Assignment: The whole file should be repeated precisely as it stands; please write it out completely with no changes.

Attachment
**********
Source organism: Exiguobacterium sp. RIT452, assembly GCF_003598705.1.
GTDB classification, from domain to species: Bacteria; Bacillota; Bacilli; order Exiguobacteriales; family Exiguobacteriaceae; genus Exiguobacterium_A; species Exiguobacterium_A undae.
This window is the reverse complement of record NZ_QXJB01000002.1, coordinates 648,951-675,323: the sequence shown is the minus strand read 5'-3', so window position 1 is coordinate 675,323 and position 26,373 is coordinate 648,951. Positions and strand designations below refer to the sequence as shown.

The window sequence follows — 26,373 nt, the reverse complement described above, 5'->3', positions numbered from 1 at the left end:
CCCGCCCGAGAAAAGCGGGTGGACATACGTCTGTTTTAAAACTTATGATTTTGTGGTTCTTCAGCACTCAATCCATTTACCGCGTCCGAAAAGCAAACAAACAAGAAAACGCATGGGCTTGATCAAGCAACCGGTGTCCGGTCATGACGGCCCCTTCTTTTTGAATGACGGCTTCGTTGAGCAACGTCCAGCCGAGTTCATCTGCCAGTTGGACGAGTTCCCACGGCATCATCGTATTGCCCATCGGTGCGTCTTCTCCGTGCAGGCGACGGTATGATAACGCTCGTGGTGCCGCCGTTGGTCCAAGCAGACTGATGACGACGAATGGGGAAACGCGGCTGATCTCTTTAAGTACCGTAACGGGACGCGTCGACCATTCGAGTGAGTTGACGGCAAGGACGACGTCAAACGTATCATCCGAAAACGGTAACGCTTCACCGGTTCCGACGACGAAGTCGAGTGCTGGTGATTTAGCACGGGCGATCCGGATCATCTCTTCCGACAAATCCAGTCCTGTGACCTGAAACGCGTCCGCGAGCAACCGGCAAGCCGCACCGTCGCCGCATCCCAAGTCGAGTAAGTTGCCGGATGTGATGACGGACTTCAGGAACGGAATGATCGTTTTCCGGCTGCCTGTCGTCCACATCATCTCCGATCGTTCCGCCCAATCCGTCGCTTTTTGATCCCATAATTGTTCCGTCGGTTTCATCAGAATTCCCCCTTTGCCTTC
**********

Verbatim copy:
Source organism: Exiguobacterium sp. RIT452, assembly GCF_003598705.1.
GTDB classification, from domain to species: Bacteria; Bacillota; Bacilli; order Exiguobacteriales; family Exiguobacteriaceae; genus Exiguobacterium_A; species Exiguobacterium_A undae.
This window is the reverse complement of record NZ_QXJB01000002.1, coordinates 648,951-675,323: the sequence shown is the minus strand read 5'-3', so window position 1 is coordinate 675,323 and position 26,373 is coordinate 648,951. Positions and strand designations below refer to the sequence as shown.

The window sequence follows — 26,373 nt, the reverse complement described above, 5'->3', positions numbered from 1 at the left end:
CCCGCCCGAGAAAAGCGGGTGGACATACGTCTGTTTTAAAACTTATGATTTTGTGGTTCTTCAGCACTCAATCCATTTACCGCGTCCGAAAAGCAAACAAACAAGAAAACGCATGGGCTTGATCAAGCAACCGGTGTCCGGTCATGACGGCCCCTTCTTTTTGAATGACGGCTTCGTTGAGCAACGTCCAGCCGAGTTCATCTGCCAGTTGGACGAGTTCCCACGGCATCATCGTATTGCCCATCGGTGCGTCTTCTCCGTGCAGGCGACGGTATGATAACGCTCGTGGTGCCGCCGTTGGTCCAAGCAGACTGATGACGACGAATGGGGAAACGCGGCTGATCTCTTTAAGTACCGTAACGGGACGCGTCGACCATTCGAGTGAGTTGACGGCAAGGACGACGTCAAACGTATCATCCGAAAACGGTAACGCTTCACCGGTTCCGACGACGAAGTCGAGTGCTGGTGATTTAGCACGGGCGATCCGGATCATCTCTTCCGACAAATCCAGTCCTGTGACCTGAAACGCGTCCGCGAGCAACCGGCAAGCCGCACCGTCGCCGCATCCCAAGTCGAGTAAGTTGCCGGATGTGATGACGGACTTCAGGAACGGAATGATCGTTTTCCGGCTGCCTGTCGTCCACATCATCTCCGATCGTTCCGCCCAATCCGTCGCTTTTTGATCCCATAATTGTTCCGTCGGTTTCATCAGAATTCCCCCTTTGCCTTC